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MetroAmp JTM 45 Kit and GPM 45 Custom BuildGeorge Metropoulos is no stranger to the world of Marshall amps or to the online ampbuilding community. Having run MetroAmp for some time now, George offers everything from fully built replicas of many classic Marshalls to ready-to-build kits and hard-tofind replacement parts for vintage Marshalls. A player, George honed his amp-tech skills by adopting a DIY approach, taking care of his own amp repairs on the road. This extended into repair work at home, and then really took off when amps began coming in for restoration rather than simple re-tubing. After his ’73 Super Lead was stolen from a gig, he realized it might be best to leave the valuable amps at home, and so he embarked on a never-ending quest to replicate the tone of the old Marshalls.
Like all the builders in the roundup, George is passionate about vintage Marshalls and obsessive over the details that make these amps so coveted. We received two amps from Metro: the JTM45 kit (which can be purchased already assembled for an additional $400) and the GPM45, George’s custom-built JTM45 using NOS vintage parts. When we fired up the MetroAmp 45s, it was clear that they both came from the same camp. Both amps were meticulously built and incredibly precise in their layouts. The main physical differences between the amps came down to the caps, resistors and tubes. Both amps shared the same iron and layout, so they also shared a lot of the inherent tone in their circuits. As George is a fan of the mid-sixties JTM45s, Metro’s transformers are based on the Drakes, rather than the earlier Radio Spares iron. Still, there was no question that the GPM45, which included NOS Phillips mustard caps, Allen Bradley carbon comp resistors and a gorgeous set of Genelex KT66s, was sweeter sounding.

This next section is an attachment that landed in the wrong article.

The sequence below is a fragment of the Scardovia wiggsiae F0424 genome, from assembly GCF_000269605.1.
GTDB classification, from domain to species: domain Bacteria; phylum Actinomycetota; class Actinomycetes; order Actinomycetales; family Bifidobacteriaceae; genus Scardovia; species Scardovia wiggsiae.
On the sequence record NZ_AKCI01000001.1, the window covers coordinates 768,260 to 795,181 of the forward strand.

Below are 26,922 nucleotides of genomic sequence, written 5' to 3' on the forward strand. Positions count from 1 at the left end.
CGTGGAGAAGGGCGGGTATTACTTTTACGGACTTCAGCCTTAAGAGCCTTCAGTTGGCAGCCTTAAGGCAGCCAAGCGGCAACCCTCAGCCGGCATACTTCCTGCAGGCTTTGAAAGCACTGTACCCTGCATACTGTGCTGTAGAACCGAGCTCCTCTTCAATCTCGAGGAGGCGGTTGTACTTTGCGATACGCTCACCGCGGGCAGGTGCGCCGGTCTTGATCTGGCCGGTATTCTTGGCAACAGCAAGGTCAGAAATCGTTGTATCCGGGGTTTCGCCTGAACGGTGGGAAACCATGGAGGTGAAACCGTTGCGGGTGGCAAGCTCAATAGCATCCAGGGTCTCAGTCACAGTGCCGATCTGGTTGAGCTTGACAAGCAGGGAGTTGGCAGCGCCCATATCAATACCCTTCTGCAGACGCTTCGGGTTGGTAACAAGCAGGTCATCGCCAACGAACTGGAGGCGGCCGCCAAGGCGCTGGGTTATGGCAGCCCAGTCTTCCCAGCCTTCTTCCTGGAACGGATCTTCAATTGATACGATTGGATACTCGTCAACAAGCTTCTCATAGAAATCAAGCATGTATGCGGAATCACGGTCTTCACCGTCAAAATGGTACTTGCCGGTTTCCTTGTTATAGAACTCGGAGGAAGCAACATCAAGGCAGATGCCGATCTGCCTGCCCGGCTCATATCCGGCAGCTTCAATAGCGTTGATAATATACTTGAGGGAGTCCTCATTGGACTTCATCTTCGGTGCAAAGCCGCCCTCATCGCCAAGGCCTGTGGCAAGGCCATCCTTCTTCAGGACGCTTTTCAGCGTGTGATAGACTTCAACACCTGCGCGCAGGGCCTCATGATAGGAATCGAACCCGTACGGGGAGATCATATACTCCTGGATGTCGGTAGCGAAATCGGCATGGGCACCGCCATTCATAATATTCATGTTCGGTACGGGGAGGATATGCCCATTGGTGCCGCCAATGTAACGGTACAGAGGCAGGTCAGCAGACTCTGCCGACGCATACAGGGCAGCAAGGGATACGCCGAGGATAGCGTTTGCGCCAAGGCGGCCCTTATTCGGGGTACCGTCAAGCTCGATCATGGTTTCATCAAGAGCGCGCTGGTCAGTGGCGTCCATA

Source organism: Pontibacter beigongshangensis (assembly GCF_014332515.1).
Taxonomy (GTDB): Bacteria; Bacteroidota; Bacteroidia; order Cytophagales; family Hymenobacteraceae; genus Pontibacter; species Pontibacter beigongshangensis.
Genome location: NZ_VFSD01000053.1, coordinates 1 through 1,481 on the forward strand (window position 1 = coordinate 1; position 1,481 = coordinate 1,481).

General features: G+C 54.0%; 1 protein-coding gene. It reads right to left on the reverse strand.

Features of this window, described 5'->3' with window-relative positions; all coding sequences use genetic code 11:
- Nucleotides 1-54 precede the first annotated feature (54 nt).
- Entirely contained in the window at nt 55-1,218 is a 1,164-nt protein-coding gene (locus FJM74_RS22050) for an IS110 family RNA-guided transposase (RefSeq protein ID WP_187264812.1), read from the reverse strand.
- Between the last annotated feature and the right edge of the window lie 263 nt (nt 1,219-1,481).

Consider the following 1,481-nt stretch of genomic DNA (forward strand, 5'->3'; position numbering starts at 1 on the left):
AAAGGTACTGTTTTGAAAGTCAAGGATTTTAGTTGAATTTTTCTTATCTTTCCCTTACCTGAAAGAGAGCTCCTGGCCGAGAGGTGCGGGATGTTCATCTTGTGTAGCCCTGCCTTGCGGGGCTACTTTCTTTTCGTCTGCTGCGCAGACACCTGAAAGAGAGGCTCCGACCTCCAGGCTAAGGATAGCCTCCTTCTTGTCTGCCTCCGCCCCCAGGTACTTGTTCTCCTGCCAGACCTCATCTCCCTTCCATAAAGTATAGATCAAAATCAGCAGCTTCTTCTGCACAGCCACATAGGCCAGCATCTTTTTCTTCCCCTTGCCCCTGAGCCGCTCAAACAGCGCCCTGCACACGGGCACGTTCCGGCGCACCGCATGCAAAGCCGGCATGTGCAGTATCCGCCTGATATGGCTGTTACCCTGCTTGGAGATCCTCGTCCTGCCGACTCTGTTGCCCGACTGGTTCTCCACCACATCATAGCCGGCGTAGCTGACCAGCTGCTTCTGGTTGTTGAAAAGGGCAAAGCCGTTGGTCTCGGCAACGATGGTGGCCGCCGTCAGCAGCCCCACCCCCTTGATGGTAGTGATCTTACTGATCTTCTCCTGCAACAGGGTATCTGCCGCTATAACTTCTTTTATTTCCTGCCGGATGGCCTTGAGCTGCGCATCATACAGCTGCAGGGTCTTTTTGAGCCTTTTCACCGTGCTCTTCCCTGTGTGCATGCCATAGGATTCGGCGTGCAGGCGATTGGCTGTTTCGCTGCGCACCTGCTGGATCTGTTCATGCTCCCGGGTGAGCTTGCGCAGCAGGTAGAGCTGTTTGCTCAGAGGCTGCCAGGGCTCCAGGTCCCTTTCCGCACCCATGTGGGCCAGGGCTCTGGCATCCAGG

While those differences accounted for a tonal upgrade, what made the differences even more compelling was the way they affected the touch factor of the amp. Much like our ’65, the custom-built Metro had an ease about it that felt like a broken-in vintage head, making it a breeze to dig in, or to lay back on the strings and feel the amp act as an instrument. It was truly inspiring. Of all the amps in the roundup, this amp sounded most like our ’65—frighteningly close! I should mention that the Metro kit version was actually plugged in first, and before comparing it to the GPM45, we all agreed we’d be thrilled to have one in our collection. We may be splitting hairs here to some degree, but knowing that anyone can buy a complete kit for under a grand, and have that kind of quality and tone—that says a lot.